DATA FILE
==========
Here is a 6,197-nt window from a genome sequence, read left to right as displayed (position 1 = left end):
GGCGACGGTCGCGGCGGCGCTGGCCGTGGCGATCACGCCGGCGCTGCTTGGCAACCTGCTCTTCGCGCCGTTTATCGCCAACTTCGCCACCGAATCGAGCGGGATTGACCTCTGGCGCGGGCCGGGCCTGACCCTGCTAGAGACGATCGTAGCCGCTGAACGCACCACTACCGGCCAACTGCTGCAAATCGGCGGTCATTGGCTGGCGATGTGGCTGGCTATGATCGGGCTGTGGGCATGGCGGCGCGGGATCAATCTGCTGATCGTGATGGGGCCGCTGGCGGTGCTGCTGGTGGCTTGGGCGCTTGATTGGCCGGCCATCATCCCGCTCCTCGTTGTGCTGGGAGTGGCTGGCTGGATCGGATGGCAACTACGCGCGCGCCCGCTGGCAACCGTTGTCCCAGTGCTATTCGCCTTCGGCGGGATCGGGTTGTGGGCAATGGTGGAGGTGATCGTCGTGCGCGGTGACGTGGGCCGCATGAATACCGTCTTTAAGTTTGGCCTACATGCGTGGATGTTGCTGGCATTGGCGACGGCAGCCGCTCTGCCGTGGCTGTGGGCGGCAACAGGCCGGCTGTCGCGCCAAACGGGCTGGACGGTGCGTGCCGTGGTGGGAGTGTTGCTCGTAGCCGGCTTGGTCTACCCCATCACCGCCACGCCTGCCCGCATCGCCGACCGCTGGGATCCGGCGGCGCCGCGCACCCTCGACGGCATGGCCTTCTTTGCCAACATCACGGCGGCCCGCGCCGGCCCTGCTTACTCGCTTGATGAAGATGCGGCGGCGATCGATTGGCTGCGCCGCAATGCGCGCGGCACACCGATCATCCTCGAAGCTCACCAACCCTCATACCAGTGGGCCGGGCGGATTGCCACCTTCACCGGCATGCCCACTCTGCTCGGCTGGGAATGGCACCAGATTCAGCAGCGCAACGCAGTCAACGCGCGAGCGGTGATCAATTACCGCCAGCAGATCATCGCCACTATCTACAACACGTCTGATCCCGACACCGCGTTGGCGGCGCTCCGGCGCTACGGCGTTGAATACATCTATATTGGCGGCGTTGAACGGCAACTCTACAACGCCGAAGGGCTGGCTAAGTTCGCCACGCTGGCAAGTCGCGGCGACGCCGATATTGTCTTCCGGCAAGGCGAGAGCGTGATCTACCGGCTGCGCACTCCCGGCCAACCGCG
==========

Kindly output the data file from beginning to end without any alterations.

Here is a 6,197-nt window from a genome sequence, read left to right as displayed (position 1 = left end):
GGCGACGGTCGCGGCGGCGCTGGCCGTGGCGATCACGCCGGCGCTGCTTGGCAACCTGCTCTTCGCGCCGTTTATCGCCAACTTCGCCACCGAATCGAGCGGGATTGACCTCTGGCGCGGGCCGGGCCTGACCCTGCTAGAGACGATCGTAGCCGCTGAACGCACCACTACCGGCCAACTGCTGCAAATCGGCGGTCATTGGCTGGCGATGTGGCTGGCTATGATCGGGCTGTGGGCATGGCGGCGCGGGATCAATCTGCTGATCGTGATGGGGCCGCTGGCGGTGCTGCTGGTGGCTTGGGCGCTTGATTGGCCGGCCATCATCCCGCTCCTCGTTGTGCTGGGAGTGGCTGGCTGGATCGGATGGCAACTACGCGCGCGCCCGCTGGCAACCGTTGTCCCAGTGCTATTCGCCTTCGGCGGGATCGGGTTGTGGGCAATGGTGGAGGTGATCGTCGTGCGCGGTGACGTGGGCCGCATGAATACCGTCTTTAAGTTTGGCCTACATGCGTGGATGTTGCTGGCATTGGCGACGGCAGCCGCTCTGCCGTGGCTGTGGGCGGCAACAGGCCGGCTGTCGCGCCAAACGGGCTGGACGGTGCGTGCCGTGGTGGGAGTGTTGCTCGTAGCCGGCTTGGTCTACCCCATCACCGCCACGCCTGCCCGCATCGCCGACCGCTGGGATCCGGCGGCGCCGCGCACCCTCGACGGCATGGCCTTCTTTGCCAACATCACGGCGGCCCGCGCCGGCCCTGCTTACTCGCTTGATGAAGATGCGGCGGCGATCGATTGGCTGCGCCGCAATGCGCGCGGCACACCGATCATCCTCGAAGCTCACCAACCCTCATACCAGTGGGCCGGGCGGATTGCCACCTTCACCGGCATGCCCACTCTGCTCGGCTGGGAATGGCACCAGATTCAGCAGCGCAACGCAGTCAACGCGCGAGCGGTGATCAATTACCGCCAGCAGATCATCGCCACTATCTACAACACGTCTGATCCCGACACCGCGTTGGCGGCGCTCCGGCGCTACGGCGTTGAATACATCTATATTGGCGGCGTTGAACGGCAACTCTACAACGCCGAAGGGCTGGCTAAGTTCGCCACGCTGGCAAGTCGCGGCGACGCCGATATTGTCTTCCGGCAAGGCGAGAGCGTGATCTACCGGCTGCGCACTCCCGGCCAACCGCG